In seventeenth-century London, thirteen years after the plague and twelve years after the Great Fire, the restoration of King Charles II has dulled the memory of Cromwell’s puritan rule, yet fear and suspicion are rife. Religious turmoil is rarely far from tipping the scales into hysteria.
Elizabeth Cellier, a bold and outspoken midwife, regularly visits Newgate Prison to distribute alms to victims of religious persecution. There she falls in with the charming Captain Willoughby, a debtor, whom she enlists to gather information about crimes against prisoners, so she might involve herself in petitioning the king in their name.
‘Tis a plot, Madam, of the direst sort.’ With these whispered words Willoughby draws Elizabeth unwittingly into the infamous Popish Plot and soon not even the fearful warnings of her husband, Pierre, can loosen her bond with it.
This is the incredible true story of one woman ahead of her time and her fight against prejudice and injustice.
Guy Fawkes Day and the Solemn Mock Processions
by Annelisa Christensen
Many know Guy Fawkes Day, or Bonfire Night, on November 5th – the annual event of burning a ‘Guy’ on top of a bonfire to celebrate the foiling of Guy Fawkes and his men in their attempt to blow up the Houses of Parliament, London’s government seat – but not so many know that for a few years on another day in November many other religious representatives were ceremoniously placed atop the burning pyres.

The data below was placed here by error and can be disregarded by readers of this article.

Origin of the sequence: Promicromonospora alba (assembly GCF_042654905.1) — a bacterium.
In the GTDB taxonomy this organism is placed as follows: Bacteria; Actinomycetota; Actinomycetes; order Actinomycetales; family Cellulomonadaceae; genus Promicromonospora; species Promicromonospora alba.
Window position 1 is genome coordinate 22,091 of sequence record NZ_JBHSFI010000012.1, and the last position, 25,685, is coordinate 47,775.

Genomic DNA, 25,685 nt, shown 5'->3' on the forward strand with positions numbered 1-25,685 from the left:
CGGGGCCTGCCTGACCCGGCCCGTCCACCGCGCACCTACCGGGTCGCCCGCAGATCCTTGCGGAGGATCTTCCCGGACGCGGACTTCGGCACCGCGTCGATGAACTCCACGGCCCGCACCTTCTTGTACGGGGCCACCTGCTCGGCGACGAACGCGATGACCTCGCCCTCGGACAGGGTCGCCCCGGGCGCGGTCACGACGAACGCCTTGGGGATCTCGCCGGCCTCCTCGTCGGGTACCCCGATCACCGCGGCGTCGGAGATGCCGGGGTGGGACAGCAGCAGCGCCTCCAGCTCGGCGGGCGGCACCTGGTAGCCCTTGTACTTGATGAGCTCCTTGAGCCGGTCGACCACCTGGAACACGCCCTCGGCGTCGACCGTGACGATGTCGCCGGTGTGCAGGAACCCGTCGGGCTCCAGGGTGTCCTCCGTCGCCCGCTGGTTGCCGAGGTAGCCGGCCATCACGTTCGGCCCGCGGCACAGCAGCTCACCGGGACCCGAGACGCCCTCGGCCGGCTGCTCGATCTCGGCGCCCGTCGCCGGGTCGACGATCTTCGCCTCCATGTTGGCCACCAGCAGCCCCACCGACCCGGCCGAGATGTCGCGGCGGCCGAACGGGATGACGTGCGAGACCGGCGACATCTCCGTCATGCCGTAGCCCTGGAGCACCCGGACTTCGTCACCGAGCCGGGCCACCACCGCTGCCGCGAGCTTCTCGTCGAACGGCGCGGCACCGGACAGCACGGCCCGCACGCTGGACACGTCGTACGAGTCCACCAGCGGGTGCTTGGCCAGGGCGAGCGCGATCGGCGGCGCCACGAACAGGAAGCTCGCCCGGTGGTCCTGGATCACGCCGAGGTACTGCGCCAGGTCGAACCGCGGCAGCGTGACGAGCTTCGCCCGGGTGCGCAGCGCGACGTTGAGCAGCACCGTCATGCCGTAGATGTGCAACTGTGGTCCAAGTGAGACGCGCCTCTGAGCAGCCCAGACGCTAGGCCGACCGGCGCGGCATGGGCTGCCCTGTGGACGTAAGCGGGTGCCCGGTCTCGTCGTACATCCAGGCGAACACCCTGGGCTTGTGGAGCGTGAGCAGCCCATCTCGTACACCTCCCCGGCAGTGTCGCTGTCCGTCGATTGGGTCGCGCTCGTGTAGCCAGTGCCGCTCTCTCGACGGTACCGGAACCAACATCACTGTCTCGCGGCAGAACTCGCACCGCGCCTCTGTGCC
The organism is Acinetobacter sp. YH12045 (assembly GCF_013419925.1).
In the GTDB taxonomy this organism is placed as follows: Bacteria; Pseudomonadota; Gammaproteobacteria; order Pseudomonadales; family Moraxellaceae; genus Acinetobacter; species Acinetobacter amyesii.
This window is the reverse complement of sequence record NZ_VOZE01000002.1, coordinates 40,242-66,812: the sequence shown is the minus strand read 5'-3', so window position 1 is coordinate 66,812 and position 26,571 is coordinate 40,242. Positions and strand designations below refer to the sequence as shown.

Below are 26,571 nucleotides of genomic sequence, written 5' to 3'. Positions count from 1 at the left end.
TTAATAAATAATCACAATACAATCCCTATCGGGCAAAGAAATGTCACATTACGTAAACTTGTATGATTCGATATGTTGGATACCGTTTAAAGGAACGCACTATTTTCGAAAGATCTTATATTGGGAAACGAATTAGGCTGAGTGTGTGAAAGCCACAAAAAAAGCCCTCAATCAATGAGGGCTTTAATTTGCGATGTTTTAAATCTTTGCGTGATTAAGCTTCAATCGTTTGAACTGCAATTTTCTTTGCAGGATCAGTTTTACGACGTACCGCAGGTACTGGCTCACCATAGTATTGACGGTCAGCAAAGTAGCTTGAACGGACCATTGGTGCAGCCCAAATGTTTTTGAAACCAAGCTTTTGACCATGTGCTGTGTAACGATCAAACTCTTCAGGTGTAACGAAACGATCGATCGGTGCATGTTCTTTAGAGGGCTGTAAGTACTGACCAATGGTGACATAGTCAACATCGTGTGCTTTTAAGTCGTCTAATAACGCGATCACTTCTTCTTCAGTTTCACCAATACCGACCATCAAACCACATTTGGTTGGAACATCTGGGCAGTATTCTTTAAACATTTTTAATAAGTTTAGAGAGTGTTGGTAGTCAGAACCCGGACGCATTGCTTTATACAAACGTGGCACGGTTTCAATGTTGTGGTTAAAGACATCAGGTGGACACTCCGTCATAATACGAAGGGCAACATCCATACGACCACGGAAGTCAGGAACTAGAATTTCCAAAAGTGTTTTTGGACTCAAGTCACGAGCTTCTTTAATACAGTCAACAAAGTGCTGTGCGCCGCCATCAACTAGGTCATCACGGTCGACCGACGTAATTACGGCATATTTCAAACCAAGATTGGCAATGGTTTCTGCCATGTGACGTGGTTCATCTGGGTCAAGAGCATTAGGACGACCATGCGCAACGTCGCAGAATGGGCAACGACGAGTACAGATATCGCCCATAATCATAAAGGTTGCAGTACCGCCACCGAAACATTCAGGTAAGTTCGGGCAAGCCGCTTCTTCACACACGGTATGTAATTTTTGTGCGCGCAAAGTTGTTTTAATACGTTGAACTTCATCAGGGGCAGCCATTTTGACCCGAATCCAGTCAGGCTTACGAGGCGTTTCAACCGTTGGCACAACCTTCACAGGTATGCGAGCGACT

The November 5th bonfires began in 1605 to commemorate the failed Gunpowder Plot and the saving of King James I. The anniversary fast became an opportunity for Protestants to vent their fear and distrust of Catholics and Guido Fawkes (Guy Fawkes), the man found guarding the barrels of gunpowder beneath the building, became a figurehead for that hatred. Gradually, the celebrations became bigger than simple bonfires and the burning of the ‘Guy’– a convenient excuse to symbolically exorcise Catholicism from the British shores – with sermons and fireworks added for good measure. The annual event became an explosive, yet steadfast, addition to the English Calendar.
But there were periods where it wasn’t appropriate to celebrate so heartily, for instance the years after King James’s son, Charles, took a Catholic wife, Henrietta Maria of France (1625), the anti-Catholicism angle was played down somewhat. The displays were also muted for over a decade after King Charles I was executed (beheaded) in 1649. Not for reasons of mourning, but because Cromwell’s puritan rule that followed forbade most celebrations and some were stopped altogether. November 5th was one of the few events that survived and it was used by Cromwell to mark the superiority of the Government and the Protestant religion. But, when King James’s grandson, King Charles II took his place on the throne at the start of the Restoration, the day was once more reinstated as an exuberant celebration of the thwarting of the Gunpowder Plot.